Summer in the tropics

The mornings are sunny and beautiful, and around 2:00 it begins to rain.  It pours for a while and then settles into a light rain.

I’m enjoying it while I can.

I’m researching places to rent, but I have yet to decide. I’ll keep you posted.

Last Tuesday, I actually went out, did several appointments and visits, and had lunch with a friend at the food court of an upscale mall.  I felt like a social animal for the first time in a long time. And I didn’t die.

While urinating into my downstairs toilet, a bat popped up into the bowl.  This is the second time; it’s either my second bat, or the first one got bigger in the months since it showed up before. I slammed the lid, flushed several times, and put a paint can on top of the toilet. When this first happened, everyone told me that it had to have flown in while the bathroom door was open. I knew they were wrong, because I keep the door closed at all times and there’s no window. This latest incident proves I was right.

FYI: This is not typical here. I live in a very upscale neighborhood with reliable utilities and great WiFi.

However, the owner of this place does not want to pay for any repairs, and I suspect this will be an expensive one. I believe that there is a break in the pipe under the paved parking lot, which would explain why my back-up water pump keeps kicking in, even when there’s no break in the water delivery from the street.

Ah, well, it won’t be my problem much longer.  And I have the luxury of three other bathrooms.

It appears that Costa Rica is reaching herd immunity, since many people have been vaccinated (finally), and many others waited so long to be called that they actually got covid and survived. As in other places, the majority of those in the hospitals are young people, which indicates that certain variants are prevalent here. The numbers have started going down, a trend which I hope will continue. The remaining danger is that the land borders are open, and many medical refugees need to cross over for medical care, because they can’t get treatment in their home country.  We’ll see what happens.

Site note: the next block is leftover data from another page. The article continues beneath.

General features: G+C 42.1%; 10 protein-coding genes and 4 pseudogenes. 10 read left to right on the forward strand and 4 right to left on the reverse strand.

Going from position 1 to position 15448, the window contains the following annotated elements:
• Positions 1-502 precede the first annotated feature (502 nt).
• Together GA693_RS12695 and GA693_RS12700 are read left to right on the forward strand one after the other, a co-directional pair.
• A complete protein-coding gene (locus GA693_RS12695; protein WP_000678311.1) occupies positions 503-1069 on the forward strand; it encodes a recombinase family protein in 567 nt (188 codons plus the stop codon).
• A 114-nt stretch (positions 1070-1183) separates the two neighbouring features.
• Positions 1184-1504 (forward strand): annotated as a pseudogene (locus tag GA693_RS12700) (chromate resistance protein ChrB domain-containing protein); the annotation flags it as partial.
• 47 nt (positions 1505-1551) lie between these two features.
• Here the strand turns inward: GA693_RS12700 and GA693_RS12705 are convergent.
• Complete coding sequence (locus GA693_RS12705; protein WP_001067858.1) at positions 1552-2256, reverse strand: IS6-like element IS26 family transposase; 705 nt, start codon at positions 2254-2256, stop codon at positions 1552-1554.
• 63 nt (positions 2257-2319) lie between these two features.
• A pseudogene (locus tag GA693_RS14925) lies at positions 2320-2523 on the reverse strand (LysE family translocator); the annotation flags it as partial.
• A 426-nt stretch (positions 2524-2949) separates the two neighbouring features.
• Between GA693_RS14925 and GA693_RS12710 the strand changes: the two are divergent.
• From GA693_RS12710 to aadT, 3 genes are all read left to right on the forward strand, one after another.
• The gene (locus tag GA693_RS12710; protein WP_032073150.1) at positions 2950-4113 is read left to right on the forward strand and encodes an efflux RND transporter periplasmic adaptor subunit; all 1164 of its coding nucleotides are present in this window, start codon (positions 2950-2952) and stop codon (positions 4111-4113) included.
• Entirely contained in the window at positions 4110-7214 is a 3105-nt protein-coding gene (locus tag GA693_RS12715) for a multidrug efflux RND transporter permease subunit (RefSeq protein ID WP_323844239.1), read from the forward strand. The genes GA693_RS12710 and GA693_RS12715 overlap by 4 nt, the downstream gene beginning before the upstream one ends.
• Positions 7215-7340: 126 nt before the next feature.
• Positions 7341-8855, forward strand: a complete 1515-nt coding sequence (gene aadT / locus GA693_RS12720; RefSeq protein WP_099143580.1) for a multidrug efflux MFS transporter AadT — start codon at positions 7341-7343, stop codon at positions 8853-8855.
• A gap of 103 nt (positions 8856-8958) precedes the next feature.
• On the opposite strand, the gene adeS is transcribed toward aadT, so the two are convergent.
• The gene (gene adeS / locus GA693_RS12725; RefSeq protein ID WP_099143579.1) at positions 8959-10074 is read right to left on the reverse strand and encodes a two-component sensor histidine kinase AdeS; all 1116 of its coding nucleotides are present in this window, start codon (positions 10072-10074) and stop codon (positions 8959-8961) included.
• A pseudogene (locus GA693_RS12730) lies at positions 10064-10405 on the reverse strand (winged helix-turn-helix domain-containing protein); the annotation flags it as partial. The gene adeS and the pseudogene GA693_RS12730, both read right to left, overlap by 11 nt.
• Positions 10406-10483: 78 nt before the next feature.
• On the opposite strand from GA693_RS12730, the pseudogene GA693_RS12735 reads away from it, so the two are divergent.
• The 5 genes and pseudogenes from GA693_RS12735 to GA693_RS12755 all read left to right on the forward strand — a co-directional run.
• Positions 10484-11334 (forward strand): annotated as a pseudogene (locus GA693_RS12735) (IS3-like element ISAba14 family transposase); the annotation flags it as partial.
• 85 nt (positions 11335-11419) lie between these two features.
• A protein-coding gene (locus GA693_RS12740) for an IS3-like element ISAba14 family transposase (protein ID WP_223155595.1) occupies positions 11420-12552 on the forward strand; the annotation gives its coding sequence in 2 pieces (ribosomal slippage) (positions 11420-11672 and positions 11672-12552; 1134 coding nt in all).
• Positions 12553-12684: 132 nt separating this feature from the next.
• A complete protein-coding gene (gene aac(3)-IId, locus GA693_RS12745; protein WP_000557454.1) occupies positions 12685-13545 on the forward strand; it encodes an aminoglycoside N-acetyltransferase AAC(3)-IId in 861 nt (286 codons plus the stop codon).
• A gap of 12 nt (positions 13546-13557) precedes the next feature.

With all the conflicting information going around, one thing appears to be true: Although the vaccine does not completely stop transmission, it does prevent the hospitalization and death. I know of one person who was infected well after being vaccinated and, after being tested, got through it at home in a few days.

And, dare I ask, WTF is going on with people beating and attacking employees in stores and airplanes over mask mandates?  The people they are attacking are not decision-makers; they’re doing their jobs as directed. Another sign of the end of civilization.  I wonder if they do the same to merchants with “No shirts, no shoes, no service” signs.  Somehow, I doubt it.

And I’m pretty sure that, when violence and murder over such mundane things as masks and vaccines becomes an everyday occurrence in a culture, that it has lost it’s viability. From the Ten Commandments to civil law, not murdering is at the top of the list of requirements for maintaining a civilized and sustainable society. We are fast approaching the point of no return. I know it sounds dramatic, but I find it difficult to imagine how we can pull back from this.

I’m much healthier than I was in March, when I saw my doctors in Palm Springs.  I do worry about the heat this year; it’s already unusually hot, and I fear there may be rolling blackouts and water shortages in all of California.

If I need to drop yet another body part, I hope it’s one that’ll make me less sensitive to heat.

I watched the Netflix movie I Care a Lot, which is about a woman who cons single seniors into her custody and then into nursing homes while she steals all their assets.  This new genre of horror film is timely and terrifying for all of us baby boomers living alone.  Well done and interesting.

And, before signing off, I’d like to say goodbye to my friend and former neighbor Neil, who was truly one of the kindest people I’ve ever known. May he rest in peace.